Tea preparation and serving policy varies much from one establishment to the next I have noticed, and this cuppa was very much in keeping with the contrasted stylish/funky atmosphere of  “East London- God Save Brit Food”. It came in one massive thick mug, and with all the elaborate paraphernalia one might expect from a specialist coffee/tea shop. Now I’m not normally one for over-complicated pedantic tea ceremonial. Like anyone else I just shake a teabag around in a mug of boiling water until the desired colouring has been achieved and then add milk. However for once I decided to obey the 5min indication on the timer and it was worth the wait. I drink about 1,5Liters of tea every day, and since I have come to Germany all I’ve had to quench my thirst was, well… german tea (ie: not English). But this time was something else. Possibly the best cuppa I have ever had. EVER. I was heaving a sigh of pleasure with each sip. Does anyone out there know what brand of tea they serve in that place, I didn’t even think to ask.

Anyway, that was for the tea. The food was good. I know this is a bit of a contrast with the lyrical description of a humble cup of tea but it was scrambled eggs on toast, so how much can I say? I could I suppose write an ode to comfort food but it’s getting late. Scrambled eggs is not exactly a good choice if one wants to write a restaurant review, but that wasn’t the point. It was comfort food, it was obviously freshly made, tasted good and was just what I needed. It went perfectly well with the cup of tea and I felt at home for a while, except I was speaking German all the way through.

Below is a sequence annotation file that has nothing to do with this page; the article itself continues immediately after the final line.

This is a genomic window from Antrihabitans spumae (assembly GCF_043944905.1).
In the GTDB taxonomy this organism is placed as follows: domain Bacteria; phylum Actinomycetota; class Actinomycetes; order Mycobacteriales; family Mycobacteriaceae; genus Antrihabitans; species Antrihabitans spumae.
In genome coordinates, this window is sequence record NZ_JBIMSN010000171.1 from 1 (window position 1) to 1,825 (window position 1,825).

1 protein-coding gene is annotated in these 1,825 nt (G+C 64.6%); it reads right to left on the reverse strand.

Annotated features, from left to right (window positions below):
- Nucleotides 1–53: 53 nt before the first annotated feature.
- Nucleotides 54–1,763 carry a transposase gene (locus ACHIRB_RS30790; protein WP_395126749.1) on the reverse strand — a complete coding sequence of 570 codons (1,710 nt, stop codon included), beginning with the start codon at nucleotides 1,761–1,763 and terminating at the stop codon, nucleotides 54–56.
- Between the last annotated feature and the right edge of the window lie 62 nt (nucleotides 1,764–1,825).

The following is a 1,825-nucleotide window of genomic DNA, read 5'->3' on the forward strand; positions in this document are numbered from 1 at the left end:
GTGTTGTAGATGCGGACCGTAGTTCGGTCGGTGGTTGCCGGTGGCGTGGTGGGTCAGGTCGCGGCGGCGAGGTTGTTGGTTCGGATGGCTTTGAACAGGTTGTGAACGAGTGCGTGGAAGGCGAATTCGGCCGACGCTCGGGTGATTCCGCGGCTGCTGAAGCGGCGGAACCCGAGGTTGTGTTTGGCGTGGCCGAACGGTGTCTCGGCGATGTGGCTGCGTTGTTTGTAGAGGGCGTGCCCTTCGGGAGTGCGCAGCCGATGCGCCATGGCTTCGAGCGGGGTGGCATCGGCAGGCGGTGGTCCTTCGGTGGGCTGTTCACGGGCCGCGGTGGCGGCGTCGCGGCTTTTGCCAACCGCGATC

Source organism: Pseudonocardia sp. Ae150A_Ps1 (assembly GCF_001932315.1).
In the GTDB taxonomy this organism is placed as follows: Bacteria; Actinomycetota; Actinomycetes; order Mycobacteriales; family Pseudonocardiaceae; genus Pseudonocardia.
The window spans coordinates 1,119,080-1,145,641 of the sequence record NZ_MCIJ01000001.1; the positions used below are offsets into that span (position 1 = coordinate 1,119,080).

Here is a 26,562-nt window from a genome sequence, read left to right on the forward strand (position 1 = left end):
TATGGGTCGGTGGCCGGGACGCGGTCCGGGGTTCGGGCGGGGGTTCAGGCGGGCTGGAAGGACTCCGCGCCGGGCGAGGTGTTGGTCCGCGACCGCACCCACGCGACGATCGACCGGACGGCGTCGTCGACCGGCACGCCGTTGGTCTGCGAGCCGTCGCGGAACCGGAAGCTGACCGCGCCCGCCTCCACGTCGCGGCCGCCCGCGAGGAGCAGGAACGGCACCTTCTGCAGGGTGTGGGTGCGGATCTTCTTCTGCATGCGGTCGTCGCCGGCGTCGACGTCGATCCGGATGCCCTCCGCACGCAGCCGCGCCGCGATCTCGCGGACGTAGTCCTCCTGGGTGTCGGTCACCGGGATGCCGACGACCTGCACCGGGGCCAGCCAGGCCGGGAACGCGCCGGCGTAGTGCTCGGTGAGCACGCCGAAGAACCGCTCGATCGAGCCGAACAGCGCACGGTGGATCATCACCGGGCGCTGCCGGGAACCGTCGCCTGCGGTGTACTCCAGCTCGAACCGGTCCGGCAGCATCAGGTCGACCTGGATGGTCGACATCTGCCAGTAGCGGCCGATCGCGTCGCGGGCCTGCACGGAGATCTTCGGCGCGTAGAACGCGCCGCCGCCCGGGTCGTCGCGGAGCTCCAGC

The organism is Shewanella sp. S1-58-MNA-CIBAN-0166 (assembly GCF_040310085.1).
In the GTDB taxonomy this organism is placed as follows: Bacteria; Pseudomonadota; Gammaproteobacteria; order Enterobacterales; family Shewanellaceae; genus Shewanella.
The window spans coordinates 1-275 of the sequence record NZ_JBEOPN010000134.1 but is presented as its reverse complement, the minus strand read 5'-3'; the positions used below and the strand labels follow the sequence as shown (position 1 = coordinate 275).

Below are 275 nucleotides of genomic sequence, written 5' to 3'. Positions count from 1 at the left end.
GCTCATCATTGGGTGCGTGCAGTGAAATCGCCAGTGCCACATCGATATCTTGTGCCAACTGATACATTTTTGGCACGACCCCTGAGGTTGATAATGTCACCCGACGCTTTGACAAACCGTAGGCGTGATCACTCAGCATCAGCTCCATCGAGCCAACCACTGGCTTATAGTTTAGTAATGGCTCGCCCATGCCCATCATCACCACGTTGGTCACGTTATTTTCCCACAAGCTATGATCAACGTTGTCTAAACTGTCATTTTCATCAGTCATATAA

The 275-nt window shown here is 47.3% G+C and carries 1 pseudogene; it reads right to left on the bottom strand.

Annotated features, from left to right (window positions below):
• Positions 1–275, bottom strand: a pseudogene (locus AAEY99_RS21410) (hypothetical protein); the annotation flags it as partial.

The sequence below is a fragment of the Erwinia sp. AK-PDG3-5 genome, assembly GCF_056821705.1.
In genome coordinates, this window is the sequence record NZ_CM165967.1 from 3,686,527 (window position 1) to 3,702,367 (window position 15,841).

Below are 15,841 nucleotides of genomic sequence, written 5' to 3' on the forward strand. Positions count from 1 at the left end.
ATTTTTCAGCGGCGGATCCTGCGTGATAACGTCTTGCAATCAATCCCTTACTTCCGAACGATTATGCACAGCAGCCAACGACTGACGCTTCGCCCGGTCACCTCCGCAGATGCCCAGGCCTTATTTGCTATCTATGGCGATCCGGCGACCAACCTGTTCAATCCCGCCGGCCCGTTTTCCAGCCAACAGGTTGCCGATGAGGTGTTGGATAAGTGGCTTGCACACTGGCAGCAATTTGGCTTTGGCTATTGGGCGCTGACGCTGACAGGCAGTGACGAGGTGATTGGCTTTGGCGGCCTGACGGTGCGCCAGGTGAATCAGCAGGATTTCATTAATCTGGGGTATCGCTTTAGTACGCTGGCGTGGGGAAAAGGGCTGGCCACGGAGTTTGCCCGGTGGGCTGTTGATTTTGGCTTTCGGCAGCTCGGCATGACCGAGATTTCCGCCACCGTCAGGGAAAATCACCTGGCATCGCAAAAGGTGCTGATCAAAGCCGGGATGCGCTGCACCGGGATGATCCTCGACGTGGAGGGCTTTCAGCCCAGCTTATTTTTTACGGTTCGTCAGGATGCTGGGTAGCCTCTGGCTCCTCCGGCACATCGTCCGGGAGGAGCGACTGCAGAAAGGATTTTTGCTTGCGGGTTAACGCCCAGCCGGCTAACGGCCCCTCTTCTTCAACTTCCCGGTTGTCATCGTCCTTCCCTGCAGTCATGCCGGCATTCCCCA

What else can I say about the place… The staff are very friendly and all native English-speakers! If I remember rightly the cooks were English, and the waiters Australian and Irish. We were waited on by ozzy Annabelle, who smiles a lot and fits in perfectly with the surroundings: friendly bubbly and just a little bit odd (and I mean that as a compliment). She even posed with a scone for me, how much more helpful can you get?

So my verdict: I will definitely go again next time I’m in Berlin, if only a cup of tea and a scone and to enjoy the atmosphere.

And I know it’s a veeery long shot, but if the young man who was sitting at the table opposite us should ever happen on this blog, I really feel I should have come over and said hello that day (Saturday 5th of November) ; please get in touch?

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End of an era and Neubeginn in Regensburg

Posted by Alice Challet - alicethefrog on September 27, 2011

Did I ever actually mention I am now officially a postgraduate student? Yes, I have a degree: I have finally been able to academically achieve something higher than the baccalaureate. It took me some time, twice the “normal” number of years (ie: a grand total of 6), it seemed like an eternity, I sometimes wondered whether I would ever graduate, but  I made  it!  And now I am moving on, specialising in “Intercultural european studies”: lots of language, lots of translation, lots of comparative cultural whatnots.  Sounds like something totally up, down and spread all over the walls of my street. And the first year of that course takes place in Regensburg! Now I mean no offence to Clermon, which is after all a very lovely town, but I needed out and now here I am, with my 43 kgs of luggage, unpacked and sprawled across my room. It would seem my untidiness followed me here…

And so: Regensburg. New town, new flat, new uni (hopefully, if I can manage to climb over/ram through the extra tough made-in-Germany wall of administration), and new blogging projects. Now I make new year’s resolutions every other minute, but this time, it is the start of a new (school)year, and I think this is ideal for resolution-making.

It’s probably best not to kill my fledging ideas by overexposure to public scrutiny, so I will not tell you about them right away, but let’s say if it all works out, there should be some interesting things in store. Let’s just say I intend to get as involved in Regensburg as I possibly can!

TTYS!